The scrim representing a stylized desert rises and we are presented with a bare stage, the real back wall of the Elgin Theatre providing a backdrop. A dramatic spotlight is trained on a single dancer, as other performers, unassumingly, go through their warm-ups.
A modern production at CanStage or Soulpepper? No, this is the opening of Opera Atelier's Alcina, written in 1735 by George Frederick Handel, the first Handel opera the baroque company has attempted in its 29 years. And although baroque order is soon restored to this "authentic" Opera Atelier production, that opening (the show closes on the same bare stage) reveals a complex relationship between past and present that director Marshall Pynkoski has woven throughout this production. As well as modern bits of stagecraft, Pynkoski and designer Gerard Gauci have also cleverly incorporated video projections into this Alcina, an up-to-date version of the magic lantern shows that proliferated in 18th-century theatres.
Witnessing an 18th-century opera in a version of its original state is like overhearing a discussion about astronomy with people who still believe the sun revolves around the Earth. We just see things differently now. And in opera, it's the concept of dramatic time that has changed beyond reckoning since opera seria ruled the world. We expect preparation, conflict, resolution in our dramatic timelines. Handel and his contemporaries, on the other hand, present a situation, explore the emotional intensity of that situation, and then move on to the next. It robs us of our contemporary expectation of dramatic time, but it provides a composer with dozens of opportunities to plumb emotional depths without worrying too much about plot, character development, or any other modern operatic convention.
And the score Handel wrote for Alcina is perfectly magical (the story concerns a sorceress who has imprisoned the souls of her previous lovers and who loses her powers when she truly falls in love). Number after number, melody upon melody, tumble after one another in truly awe-inspiring variety. The music of Alcina is preposterously engaging.
And it's just on this musical level where I thought Opera Atelier's Alcina faltered. To my ear, none of the singers, save one, gave completely convincing performances. They all had moments of power and beauty, but this is a score that demands excellence at a high level . That one exception was Mireille Asselin as Morgana, who was seductive, charming and dramatically powerful. Her counterpart, Kresimir Spicer, as Oronte, almost matched her for comic and dramatic impact.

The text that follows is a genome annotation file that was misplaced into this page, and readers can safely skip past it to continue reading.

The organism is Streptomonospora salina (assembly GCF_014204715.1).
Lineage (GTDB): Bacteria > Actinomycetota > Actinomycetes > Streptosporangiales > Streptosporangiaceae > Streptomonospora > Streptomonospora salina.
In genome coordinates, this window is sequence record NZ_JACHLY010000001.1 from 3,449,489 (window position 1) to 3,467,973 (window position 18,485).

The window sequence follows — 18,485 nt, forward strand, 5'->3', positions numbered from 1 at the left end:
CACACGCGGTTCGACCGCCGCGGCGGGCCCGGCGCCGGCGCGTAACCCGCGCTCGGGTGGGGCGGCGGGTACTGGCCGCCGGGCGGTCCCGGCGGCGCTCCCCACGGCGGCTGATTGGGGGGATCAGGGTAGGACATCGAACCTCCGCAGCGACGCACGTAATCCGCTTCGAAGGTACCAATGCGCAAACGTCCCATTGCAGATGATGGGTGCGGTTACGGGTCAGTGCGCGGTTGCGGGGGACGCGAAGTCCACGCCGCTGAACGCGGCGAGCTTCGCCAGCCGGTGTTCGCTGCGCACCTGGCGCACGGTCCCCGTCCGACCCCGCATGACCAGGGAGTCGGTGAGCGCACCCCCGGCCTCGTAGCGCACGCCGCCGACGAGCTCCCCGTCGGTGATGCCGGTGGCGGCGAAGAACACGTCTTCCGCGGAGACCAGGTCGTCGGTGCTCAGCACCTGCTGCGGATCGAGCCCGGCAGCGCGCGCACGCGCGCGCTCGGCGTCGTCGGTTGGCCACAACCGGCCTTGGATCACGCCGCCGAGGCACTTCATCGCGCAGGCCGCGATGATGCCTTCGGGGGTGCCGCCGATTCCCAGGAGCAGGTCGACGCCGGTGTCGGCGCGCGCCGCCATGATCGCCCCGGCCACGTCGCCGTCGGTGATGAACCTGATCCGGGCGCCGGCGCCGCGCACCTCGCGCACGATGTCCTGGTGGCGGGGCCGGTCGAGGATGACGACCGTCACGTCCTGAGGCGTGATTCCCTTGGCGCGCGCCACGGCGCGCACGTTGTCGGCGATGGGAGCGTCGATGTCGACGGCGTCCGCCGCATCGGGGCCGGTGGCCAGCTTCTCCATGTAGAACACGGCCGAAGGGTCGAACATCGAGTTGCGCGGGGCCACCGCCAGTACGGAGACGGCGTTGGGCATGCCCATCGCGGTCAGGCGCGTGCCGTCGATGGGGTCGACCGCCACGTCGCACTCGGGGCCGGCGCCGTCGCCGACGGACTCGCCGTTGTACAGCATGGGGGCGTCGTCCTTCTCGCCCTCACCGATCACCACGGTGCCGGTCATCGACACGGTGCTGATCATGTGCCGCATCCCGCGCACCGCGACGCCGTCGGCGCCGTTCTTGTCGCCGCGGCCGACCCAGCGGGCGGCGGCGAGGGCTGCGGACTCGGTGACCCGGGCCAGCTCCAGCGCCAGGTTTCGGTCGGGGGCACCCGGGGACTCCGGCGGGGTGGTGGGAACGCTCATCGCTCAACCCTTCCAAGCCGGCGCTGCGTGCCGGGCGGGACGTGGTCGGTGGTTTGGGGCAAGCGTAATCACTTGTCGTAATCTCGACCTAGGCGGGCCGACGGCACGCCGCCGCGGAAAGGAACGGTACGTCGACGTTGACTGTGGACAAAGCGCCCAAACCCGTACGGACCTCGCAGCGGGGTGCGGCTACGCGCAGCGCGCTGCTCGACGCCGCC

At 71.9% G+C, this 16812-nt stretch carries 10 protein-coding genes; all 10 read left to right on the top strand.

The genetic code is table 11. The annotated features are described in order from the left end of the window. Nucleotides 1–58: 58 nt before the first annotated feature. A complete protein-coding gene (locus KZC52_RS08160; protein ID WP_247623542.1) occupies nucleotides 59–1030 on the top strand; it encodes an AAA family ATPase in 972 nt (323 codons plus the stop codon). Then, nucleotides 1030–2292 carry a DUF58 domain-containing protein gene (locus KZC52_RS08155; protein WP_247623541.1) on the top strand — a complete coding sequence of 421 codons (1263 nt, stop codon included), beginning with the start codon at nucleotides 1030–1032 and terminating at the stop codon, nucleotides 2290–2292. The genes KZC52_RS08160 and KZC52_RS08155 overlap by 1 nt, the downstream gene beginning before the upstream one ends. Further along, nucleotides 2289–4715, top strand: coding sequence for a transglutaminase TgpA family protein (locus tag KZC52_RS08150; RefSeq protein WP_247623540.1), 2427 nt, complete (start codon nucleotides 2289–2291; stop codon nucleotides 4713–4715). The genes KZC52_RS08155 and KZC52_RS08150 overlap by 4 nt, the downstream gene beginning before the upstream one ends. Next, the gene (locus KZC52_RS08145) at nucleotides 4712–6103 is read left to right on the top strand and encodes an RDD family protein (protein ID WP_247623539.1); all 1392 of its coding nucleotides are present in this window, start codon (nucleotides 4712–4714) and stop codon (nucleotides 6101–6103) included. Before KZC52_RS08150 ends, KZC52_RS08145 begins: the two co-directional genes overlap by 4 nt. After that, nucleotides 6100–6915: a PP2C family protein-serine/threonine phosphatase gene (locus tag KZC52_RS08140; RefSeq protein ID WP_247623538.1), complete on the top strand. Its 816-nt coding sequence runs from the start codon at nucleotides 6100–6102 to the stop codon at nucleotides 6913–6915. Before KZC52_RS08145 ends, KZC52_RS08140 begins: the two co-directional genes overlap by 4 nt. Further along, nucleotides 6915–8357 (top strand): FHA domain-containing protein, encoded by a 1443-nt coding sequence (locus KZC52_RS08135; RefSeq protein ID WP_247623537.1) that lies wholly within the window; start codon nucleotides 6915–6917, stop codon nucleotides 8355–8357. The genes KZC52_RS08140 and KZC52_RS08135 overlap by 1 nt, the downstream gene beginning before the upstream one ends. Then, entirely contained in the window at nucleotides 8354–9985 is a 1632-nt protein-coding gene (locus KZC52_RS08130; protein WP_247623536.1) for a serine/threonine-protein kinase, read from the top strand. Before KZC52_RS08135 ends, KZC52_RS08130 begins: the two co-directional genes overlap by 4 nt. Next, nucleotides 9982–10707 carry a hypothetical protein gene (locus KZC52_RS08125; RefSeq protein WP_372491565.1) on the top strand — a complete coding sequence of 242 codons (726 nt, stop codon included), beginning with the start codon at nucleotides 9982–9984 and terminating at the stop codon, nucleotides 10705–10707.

But the opera's principals, despite fine moments each, needed to inhabit Handel's musical world with greater presence. Wallis Giunta had some fine comic moments as Bradamante, the girl disguised as her brother seeking her lover (don't ask), but lacked some power in her solo arias. Olivier Laquerre has a limited role as Melisso, Bradamante's companion, which he acquits well. But Allyson McHardy, as Bradamante's love, Ruggiero, moved in and out of focus throughout the evening. Sometimes halting, sometimes powerful, we needed more consistency from her. But when she was good, she was superb, as when she ended the first half of the opera, just before intermission, with 10 minutes of the most sublime performance I've heard from anyone in many years. Meghan Lindsay's Alcina was well sung, but lacked a complete emotional range, which we need from this lead character. As the opera progresses, we actually start to sympathize with this sorceress, as she succumbs to love's true passion. Lindsay needed to overwhelm us with her arias at this point in the opera. The Tafelmusik orchestra, under David Fallis, as always, provided wonderful accompaniment all night.
Despite its flaws, this is still a production worth seeing. The basic idea of Opera Atelier productions, of meshing a spirit of revival with a spirit of adventure, is very compelling, and this Alcina is no exception. The use of video in counterpoint to the live action is stunning at times, the music is beautiful and one is taken on a journey during the evening – as much as anyone can ask at the theatre.